Security remains a top news item this year.  We see increased activities to address security in enterprises and the product marketplace in 2015.  I offer my predictions on the top trends in security analytics for 2016.  They are:

#1 Data science as a de-facto tool for cyber security

Cyber security traditionally has been relying on signature-based and rule-based approaches to detect bad activities.  The use of data science has emerged only in recent years.  This technology trend parallels that of fraud detection in credit or banking industry.  Starting from rule- and signature-based systems, the financial industry moved to risk-based systems using analytics to catch evermore sophisticated fraud activities.  The cyber security domain is no different.  In 2015 we’ve seen increased activities in data scientist hiring and a broader interest in the use of machine learning and data analytics among enterprises security offices.

#2 Increased Marketing Noise in Security Analytics

In 2015, new and old security product vendors are marketing data analytics.  But this also creates confusion in the market as there is neither a standard for data analytics tools, nor benchmark data sets to compare analytics procedures.  If you are in the marketplace, do your due diligence in understanding the security products under the hood.

#3 Spark!

In its very short history, the open-source Apache Spark has become mainstream, especially with Databricks, IBM, and Cloudera supporting it in 2015.  Its ability to stream and analyze data in close to real time will drive adoption in many verticals and applications.  Security analytics will be no exception.  However, Spark is not a panacea to all security data analytics, as not all problems can be addressed by data parallelization.  Security systems that are designed to leverage stateless data parallelization and to accommodate stateful event tracking will enjoy an advantage.

#4 New Emerging Use Cases from the Security Data Lake

With advent of Big Data technology, storage and access to massive datasets is no longer an issue.  Where there is data, there is potential for new use cases.  Besides standard security data, such as proxy or AD logs, I see a wide variety of data sources coming together.  The potential for fusing signals from different sources is great; for example, combining data from physical and logical infrastructure access for better alerting context.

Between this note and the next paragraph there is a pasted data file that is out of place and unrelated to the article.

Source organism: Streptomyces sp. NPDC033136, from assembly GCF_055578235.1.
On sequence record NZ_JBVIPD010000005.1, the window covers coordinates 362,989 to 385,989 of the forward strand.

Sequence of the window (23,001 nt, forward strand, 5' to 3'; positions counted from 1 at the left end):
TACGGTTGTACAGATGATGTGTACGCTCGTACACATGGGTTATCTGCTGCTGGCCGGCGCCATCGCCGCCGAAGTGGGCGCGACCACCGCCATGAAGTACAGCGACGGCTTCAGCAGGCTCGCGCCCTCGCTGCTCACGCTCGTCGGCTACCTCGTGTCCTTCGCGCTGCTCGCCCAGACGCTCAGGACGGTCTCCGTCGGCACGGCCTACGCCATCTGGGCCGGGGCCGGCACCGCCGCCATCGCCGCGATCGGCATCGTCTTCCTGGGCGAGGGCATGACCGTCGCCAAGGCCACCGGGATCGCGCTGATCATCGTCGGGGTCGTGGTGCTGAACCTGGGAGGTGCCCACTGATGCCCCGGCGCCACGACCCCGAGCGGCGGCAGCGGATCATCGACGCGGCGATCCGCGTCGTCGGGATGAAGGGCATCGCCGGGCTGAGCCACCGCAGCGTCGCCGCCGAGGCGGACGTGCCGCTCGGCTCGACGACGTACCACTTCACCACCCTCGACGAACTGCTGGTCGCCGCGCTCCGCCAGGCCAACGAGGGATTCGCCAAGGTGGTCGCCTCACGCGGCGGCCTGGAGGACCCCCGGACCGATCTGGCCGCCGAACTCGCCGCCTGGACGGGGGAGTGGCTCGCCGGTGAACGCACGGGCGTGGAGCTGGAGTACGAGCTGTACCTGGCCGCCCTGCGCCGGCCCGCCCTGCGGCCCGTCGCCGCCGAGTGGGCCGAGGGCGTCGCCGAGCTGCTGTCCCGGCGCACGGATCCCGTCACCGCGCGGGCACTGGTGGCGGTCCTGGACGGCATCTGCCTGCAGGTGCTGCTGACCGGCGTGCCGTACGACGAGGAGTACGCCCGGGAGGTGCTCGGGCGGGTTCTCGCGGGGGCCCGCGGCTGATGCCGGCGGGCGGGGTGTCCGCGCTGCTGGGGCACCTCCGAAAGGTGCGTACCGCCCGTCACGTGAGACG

#5 More Acquisitions and/or Partnerships

Pace of data analytics technology advancement has quickened in 2015, while the marketplace demands new security products.  Large and established security players may have difficulty retrofitting their legacy products to meet the state-of-the-art in a timely fashion.  As a result, we saw a number of security startup acquisitions in 2015.  As the security climate continues into 2016, we should expect more acquisitions and/or partnerships activities among security vendors.

#6 Difficulty in Data Scientist and Security Analysts Hiring

No surprise here.  Data science skills, as well as security expertise, has always been in shortage and will continue to be so.  Expect the talent acquisition war to continue.

That’s all, folks!  See you in 2016.

Chief Data Scientist

Derek is a seasoned data scientist passionate in the art of building data-driven defense against cyber threats and frauds. He also enjoys solving challenging Big Data problems in enterprise IT operations. His current and prior machine-learning research experiences include behavior-based security analytics such as malware detection and insider threat detection, risk-based on-line banking fraud detection, data loss prevention, voice-biometrics security, and speech and language processing. Derek is an experienced leader in directing teams of data scientists to perform POCs, core research, and product development.

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